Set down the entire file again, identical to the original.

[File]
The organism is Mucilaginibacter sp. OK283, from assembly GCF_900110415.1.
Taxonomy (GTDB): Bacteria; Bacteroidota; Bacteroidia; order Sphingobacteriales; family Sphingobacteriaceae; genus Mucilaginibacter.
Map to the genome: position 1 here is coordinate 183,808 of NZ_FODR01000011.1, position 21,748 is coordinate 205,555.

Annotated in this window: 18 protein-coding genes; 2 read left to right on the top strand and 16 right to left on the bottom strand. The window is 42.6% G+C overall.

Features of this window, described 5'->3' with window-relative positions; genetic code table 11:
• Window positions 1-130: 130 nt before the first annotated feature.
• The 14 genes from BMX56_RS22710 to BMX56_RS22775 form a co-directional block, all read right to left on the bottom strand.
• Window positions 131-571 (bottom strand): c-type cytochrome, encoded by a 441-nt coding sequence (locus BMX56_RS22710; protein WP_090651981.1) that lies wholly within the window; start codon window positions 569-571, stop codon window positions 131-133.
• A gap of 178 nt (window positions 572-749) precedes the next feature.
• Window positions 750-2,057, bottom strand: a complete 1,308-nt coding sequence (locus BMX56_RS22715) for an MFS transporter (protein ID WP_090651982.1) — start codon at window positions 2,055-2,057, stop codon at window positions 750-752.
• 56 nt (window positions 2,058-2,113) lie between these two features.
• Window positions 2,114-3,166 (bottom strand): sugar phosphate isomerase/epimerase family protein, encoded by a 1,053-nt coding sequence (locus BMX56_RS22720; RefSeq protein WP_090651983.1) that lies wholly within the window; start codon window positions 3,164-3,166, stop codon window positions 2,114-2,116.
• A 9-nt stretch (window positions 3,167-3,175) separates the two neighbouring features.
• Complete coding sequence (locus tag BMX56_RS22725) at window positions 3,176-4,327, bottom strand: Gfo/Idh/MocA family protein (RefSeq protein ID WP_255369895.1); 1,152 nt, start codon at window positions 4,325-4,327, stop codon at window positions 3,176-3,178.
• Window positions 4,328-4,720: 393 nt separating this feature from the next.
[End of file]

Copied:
The organism is Mucilaginibacter sp. OK283, from assembly GCF_900110415.1.
Taxonomy (GTDB): Bacteria; Bacteroidota; Bacteroidia; order Sphingobacteriales; family Sphingobacteriaceae; genus Mucilaginibacter.
Map to the genome: position 1 here is coordinate 183,808 of NZ_FODR01000011.1, position 21,748 is coordinate 205,555.

Annotated in this window: 18 protein-coding genes; 2 read left to right on the top strand and 16 right to left on the bottom strand. The window is 42.6% G+C overall.

Features of this window, described 5'->3' with window-relative positions; genetic code table 11:
• Window positions 1-130: 130 nt before the first annotated feature.
• The 14 genes from BMX56_RS22710 to BMX56_RS22775 form a co-directional block, all read right to left on the bottom strand.
• Window positions 131-571 (bottom strand): c-type cytochrome, encoded by a 441-nt coding sequence (locus BMX56_RS22710; protein WP_090651981.1) that lies wholly within the window; start codon window positions 569-571, stop codon window positions 131-133.
• A gap of 178 nt (window positions 572-749) precedes the next feature.
• Window positions 750-2,057, bottom strand: a complete 1,308-nt coding sequence (locus BMX56_RS22715) for an MFS transporter (protein ID WP_090651982.1) — start codon at window positions 2,055-2,057, stop codon at window positions 750-752.
• 56 nt (window positions 2,058-2,113) lie between these two features.
• Window positions 2,114-3,166 (bottom strand): sugar phosphate isomerase/epimerase family protein, encoded by a 1,053-nt coding sequence (locus BMX56_RS22720; RefSeq protein WP_090651983.1) that lies wholly within the window; start codon window positions 3,164-3,166, stop codon window positions 2,114-2,116.
• A 9-nt stretch (window positions 3,167-3,175) separates the two neighbouring features.
• Complete coding sequence (locus tag BMX56_RS22725) at window positions 3,176-4,327, bottom strand: Gfo/Idh/MocA family protein (RefSeq protein ID WP_255369895.1); 1,152 nt, start codon at window positions 4,325-4,327, stop codon at window positions 3,176-3,178.
• Window positions 4,328-4,720: 393 nt separating this feature from the next.